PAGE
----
HOME > Chowhound > Home Cooking >


Foil on pie crust?

I love to cook, but am not a baker. The only pies that I ever make are pot pies and I have a crust issue. The recipes state to cover the edges with foil toward the end of baking to keep the edges from getting brown. I have so much trouble with this step because the pan is usually very hot and I can't seem to get the foil to stay on. So aggrevating. Is it possible to do this in the beginning and then take off the foil? Any suggestions would be welcome! Thanks!!

  1. Click to Upload a photo (10 MB limit)
  1. absolutely you can start with the foil and then remove it later.

    I make a long strip about 2" wide (you can join it with another piece by folding them together) then wrap it around the pie plate. squeeze (gently!) to mold it lightly to the crust and the plate.

    Remove it about 10-15 minutes before the pie is done.

    1. you can also buy special metal arcs that are especially used to cover pie edges during baking. easier to install and reusable, but also one more gadget.

      1. You should make sure your oven temperature is correct, usually 375. If you set your pie pan atop a preheated sheet pan or baking stone, it will jump-start the bottom crust and filling, and your bottom crust won't be soggy. You can then save the foil (or parchment) for use under the pie pan to catch any filling bubble-overs. Remember that a crust the color of a brown paper bag is tastier than a paler one.

        1. The foil doesn't have to be tight around the crust. Just lightly crimp it. I rarely have the need to cover the crust but sometimes I just lay a sheet loosely on top of the whole pie if it's browning too fast.

          1. I use Mrs. Anderson's pie shields. I put one on at the beginning of baking my pie and my crust never burns or gets too brown. If you like your crust browner, just put the pie shield on at the half way mark or towards the end of your baking time. I like my crusts light golden in color, so putting the shield on at the beginning always works - just put it on and forget it. It's one piece, much easier than futzing with foil. Amazon.com sells them fairly cheap.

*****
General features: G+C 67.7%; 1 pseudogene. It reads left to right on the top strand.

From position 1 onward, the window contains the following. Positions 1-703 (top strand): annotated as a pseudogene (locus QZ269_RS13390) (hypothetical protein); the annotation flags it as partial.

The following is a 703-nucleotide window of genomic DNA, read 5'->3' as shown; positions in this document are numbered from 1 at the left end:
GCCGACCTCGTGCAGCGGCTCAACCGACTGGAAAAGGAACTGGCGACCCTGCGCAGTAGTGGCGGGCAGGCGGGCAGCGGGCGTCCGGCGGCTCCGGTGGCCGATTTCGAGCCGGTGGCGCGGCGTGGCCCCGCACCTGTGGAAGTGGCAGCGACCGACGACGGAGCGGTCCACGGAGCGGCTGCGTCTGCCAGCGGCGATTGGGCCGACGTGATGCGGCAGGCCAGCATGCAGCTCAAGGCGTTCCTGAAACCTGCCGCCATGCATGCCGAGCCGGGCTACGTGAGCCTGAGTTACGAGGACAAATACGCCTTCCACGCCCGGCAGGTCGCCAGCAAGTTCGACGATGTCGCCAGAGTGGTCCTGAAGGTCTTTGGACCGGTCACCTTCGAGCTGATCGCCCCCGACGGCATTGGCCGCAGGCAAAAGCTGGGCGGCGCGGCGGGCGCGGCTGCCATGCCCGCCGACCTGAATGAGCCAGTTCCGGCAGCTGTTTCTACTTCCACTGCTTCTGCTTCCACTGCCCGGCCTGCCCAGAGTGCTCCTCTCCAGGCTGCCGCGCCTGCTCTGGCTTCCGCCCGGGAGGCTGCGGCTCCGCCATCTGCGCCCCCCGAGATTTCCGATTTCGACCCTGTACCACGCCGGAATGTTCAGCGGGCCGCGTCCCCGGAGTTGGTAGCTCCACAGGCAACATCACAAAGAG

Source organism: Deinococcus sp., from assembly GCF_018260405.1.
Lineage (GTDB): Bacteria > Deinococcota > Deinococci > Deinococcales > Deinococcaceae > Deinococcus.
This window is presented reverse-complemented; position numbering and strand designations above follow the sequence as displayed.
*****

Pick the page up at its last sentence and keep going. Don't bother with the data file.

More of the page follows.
1 Reply
            1. re: addicted2cake

              I have one of those as well, purchased after years of struggling with the aluminum foil strip method. Not very pricy and great if you bake pies often.

            2. Here’s another way of doing it.

              Tear off a sheet of heavy duty aluminum foil that is a few inches larger than the diameter of the pie pan. Use a pot lid, or something circular, about the size of the center part of the pie and trace a circle on the foil. When that circle is cut out, you want the center of the pie crust exposed, but the edge covered. Cut a around the outside of the foil to form a ring, leaving a good sized border. Put this foil ring over your empty pie pan and shape it so that when you go to cover the pastry edge it will cover the rim of the crust.

              I’ve saved these rings and used them several times before they had to be thrown out. Easy enough to do, and no fumbling around in a hot oven while your pie is still baking.

              1 Reply
              1. re: JoanN

                Good idea, Joan, just popping on a preshaped ring shield beats fussing with a foil strip while the pie is hot. Placing the foil or pie shield on the crust before popping it into the oven, as sunshine842 describes, is also a good idea.

              2. I learned years ago about the advantage of using foil around the edges of your pie crust. not that grandma did it, she didn't nor did hubby's mom, both wonderful bakers, but I did it because they'd get way overdone if I didn't so I learned. but they do make them for pies too, they're metal half rings that fit.

                1 Reply
                1. re: iL Divo

                  I don't buy the metal half rings for the sole reason that it's one more stupid thing I have to find storage space for.

                  At least the foil can be folded up and slipped along the edge of a drawer, if I decide to save it.

                2. I love potpies and used to do them in all varieties and often. Sometimes I would top pot pies with biscuits, which we loved almost as much as pie dough. From that I learned that we didn't really like the gooey undersides, so I baked the biscuits separately and then perched them atop the pie on serving. Then I decided to bake the regular pie-crust separately; cut the crust into wedges and baked it on a sheet pan (no butter/spray necessary, but you can still glaze for a golden crust). I served it to DH with the wedges atop, and you'd have thought he was in heaven. No more soggy crust. From then on, no matter what topping, I bake it separately.